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ECB’s Nagel calls for cut in interest paid on bank reserves

ECB's Nagel calls for cut in interest paid on bank reserves © Reuters. FILE PHOTO: Joachim Nagel, Bundesbank president and European Central Bank policymaker, prepares for an interview at the Jackson Lake Lodge in Jackson Hole, Wyoming, where the Kansas City Fed holds its annual economic symposium, August 24, 2023. REUTERS/An

FRANKFURT (Reuters) – The European Central Bank should reduce the amount of interest it pays commercial banks on reserves held with it, Bundesbank President Joachim Nagel said on Friday, and keep open the option of further rate hikes as inflation remains too high.

With lenders earning generous profits at the expense of the central bank, some policymakers have called on the ECB to cut the interest it pays on the funds banks park with it overnight.

Such a move, they say, would dampen banks’ appetite for lending and save on taxpayer funds.

The ECB has so far pushed back on those calls, arguing that a framework review next spring is a more appropriate occasion for such a discussion and the benefit of forcing banks to hold more unremunerated reserves was not obvious.

Nagel, a powerful voice in the 26-member Governing Council, argued that banks enjoying generous interest on their excess reserves tend to lend more, impeding the ECB’s efforts to curb inflation via tighter monetary policy.

“The minimum reserve requirement is a tried and tested monetary policy instrument that could help to counteract this effect,” Nagel said.

“At this point, I see no reason to rule out a moderate increase to improve the efficiency of monetary policy,” he said. “Just to remind you, over the first 13 years of the euro, the minimum reserve ratio stood at 2%.”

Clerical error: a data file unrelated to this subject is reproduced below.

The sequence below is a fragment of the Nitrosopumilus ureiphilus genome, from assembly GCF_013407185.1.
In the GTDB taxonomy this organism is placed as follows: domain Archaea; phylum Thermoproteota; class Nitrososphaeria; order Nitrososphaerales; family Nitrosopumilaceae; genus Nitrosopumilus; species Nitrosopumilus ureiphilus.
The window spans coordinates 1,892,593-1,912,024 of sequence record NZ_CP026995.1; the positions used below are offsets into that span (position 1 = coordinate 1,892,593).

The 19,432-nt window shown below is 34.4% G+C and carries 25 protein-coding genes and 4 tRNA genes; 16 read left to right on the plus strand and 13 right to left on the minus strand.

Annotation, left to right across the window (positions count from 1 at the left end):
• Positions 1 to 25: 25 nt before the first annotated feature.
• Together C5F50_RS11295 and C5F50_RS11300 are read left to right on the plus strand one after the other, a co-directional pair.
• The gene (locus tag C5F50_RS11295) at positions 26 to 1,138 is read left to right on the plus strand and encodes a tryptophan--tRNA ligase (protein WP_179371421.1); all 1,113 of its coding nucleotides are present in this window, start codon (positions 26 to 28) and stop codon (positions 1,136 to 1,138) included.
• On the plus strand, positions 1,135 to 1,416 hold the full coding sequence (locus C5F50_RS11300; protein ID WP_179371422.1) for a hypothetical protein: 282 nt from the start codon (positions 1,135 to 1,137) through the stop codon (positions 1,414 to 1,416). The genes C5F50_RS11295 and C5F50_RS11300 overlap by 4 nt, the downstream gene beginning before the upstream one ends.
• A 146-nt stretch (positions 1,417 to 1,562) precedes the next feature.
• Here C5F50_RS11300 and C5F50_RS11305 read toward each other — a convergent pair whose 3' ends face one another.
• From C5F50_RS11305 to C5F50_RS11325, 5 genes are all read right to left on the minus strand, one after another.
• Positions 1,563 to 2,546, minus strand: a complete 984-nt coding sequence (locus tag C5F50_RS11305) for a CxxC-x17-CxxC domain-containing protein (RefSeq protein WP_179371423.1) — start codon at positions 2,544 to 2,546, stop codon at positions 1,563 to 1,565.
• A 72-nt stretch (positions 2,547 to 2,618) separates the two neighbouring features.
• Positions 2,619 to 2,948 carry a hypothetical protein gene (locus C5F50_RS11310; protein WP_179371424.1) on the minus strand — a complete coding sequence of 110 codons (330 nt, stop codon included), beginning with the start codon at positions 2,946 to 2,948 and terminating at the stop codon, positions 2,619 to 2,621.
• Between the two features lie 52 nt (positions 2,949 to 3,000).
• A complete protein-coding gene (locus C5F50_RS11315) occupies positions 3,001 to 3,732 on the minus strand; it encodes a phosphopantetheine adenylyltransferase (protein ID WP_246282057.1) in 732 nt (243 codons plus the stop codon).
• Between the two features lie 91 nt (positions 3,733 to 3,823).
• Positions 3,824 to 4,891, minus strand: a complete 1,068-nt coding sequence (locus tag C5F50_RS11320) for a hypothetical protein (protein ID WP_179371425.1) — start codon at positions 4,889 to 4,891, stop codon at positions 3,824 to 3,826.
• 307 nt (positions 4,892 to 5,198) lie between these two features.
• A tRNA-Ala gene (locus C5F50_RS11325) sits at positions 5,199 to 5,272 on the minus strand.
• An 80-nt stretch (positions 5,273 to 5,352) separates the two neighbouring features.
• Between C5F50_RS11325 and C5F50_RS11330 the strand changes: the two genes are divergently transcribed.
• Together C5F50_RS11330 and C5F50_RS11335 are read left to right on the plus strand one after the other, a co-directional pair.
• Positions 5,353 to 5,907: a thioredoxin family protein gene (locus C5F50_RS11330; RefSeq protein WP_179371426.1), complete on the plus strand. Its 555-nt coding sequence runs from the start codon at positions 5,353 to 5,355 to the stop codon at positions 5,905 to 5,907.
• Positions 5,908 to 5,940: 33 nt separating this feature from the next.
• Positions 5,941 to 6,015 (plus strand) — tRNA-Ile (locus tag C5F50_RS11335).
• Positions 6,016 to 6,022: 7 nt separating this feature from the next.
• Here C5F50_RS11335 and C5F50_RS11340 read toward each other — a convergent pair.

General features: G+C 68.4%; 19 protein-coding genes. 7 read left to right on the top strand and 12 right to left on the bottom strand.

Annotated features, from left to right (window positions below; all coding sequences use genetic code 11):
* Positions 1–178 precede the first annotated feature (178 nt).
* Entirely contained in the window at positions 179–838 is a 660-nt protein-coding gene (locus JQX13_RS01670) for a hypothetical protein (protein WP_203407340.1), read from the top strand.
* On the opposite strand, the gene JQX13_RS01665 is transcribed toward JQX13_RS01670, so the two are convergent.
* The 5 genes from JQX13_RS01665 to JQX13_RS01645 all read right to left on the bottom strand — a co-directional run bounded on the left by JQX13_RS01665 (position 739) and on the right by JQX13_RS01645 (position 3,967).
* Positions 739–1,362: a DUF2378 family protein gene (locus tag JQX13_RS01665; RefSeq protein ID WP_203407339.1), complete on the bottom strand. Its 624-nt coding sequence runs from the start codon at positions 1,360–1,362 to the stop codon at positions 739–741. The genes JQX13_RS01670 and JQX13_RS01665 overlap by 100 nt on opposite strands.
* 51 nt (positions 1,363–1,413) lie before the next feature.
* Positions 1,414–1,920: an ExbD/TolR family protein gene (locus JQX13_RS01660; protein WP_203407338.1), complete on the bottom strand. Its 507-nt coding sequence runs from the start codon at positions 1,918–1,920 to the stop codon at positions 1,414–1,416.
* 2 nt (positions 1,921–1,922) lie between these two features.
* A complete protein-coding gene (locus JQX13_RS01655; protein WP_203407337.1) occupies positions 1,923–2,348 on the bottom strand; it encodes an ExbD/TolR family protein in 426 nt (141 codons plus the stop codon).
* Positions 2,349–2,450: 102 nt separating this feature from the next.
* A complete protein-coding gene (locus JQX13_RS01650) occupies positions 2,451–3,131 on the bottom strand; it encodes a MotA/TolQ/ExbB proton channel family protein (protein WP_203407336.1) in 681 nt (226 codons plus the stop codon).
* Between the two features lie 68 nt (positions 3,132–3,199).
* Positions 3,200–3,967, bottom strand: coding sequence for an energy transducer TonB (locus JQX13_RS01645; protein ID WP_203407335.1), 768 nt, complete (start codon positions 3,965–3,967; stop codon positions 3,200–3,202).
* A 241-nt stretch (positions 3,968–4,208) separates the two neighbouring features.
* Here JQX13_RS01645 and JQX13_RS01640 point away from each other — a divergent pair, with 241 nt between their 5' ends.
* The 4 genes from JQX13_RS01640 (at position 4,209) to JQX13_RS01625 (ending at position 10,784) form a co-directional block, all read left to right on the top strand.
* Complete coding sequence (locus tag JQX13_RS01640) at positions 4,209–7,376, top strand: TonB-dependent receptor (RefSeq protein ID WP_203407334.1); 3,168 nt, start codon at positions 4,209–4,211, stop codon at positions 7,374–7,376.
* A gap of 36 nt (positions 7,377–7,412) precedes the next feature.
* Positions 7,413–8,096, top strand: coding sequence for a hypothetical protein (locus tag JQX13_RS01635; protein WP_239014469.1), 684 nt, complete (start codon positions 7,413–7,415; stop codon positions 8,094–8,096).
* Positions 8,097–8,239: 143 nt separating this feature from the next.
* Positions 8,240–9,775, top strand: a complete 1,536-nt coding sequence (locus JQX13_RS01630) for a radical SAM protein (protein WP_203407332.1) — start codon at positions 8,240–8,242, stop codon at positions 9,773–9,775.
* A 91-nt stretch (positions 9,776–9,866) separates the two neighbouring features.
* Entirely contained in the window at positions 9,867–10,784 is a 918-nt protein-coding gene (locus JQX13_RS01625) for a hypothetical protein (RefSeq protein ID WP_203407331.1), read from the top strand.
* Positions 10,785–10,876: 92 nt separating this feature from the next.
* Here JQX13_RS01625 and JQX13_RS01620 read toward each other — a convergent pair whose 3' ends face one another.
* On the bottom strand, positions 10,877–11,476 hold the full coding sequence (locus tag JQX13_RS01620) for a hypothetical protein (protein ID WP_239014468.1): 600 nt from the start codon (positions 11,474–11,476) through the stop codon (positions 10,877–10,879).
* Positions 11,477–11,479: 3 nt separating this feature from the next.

Banks are now required to keep just 1% of certain customer deposits at the ECB, earning no interest, while the rest of their reserves earn the ECB’s record high deposit rate of 4%.

An increase in the minimum reserve requirement back to 2% would be a modest change at the lower end of numbers discussed by ECB policymakers and far below the 10% rate advocated by Austrian central bank Governor Robert Holzmann.

The ECB’s problem is that inflation, though down to 2.9%, could yet rise again and is forecast to take until late 2025 to fall back to the central bank’s target of around 2%. That is despite ten back-to-back rate hikes that lifted the deposit rate from negative territory to 4% by September.

Such a drawn out disinflation process raises the risk that price growth gets stuck above the ECB’s target, prolonging the period of tight monetary policy.

“Are we there yet? Have we seen the peak in interest rates? That is not clear yet,” Nagel said.

He also pushed back against ECB critics who say the bank has overdone rate hikes, arguing there was no evidence of overtightening.

“Dampening aggregate demand does not necessarily mean inducing a recession,” Nagel said. “I am optimistic that we can avoid a hard landing of the economy.”

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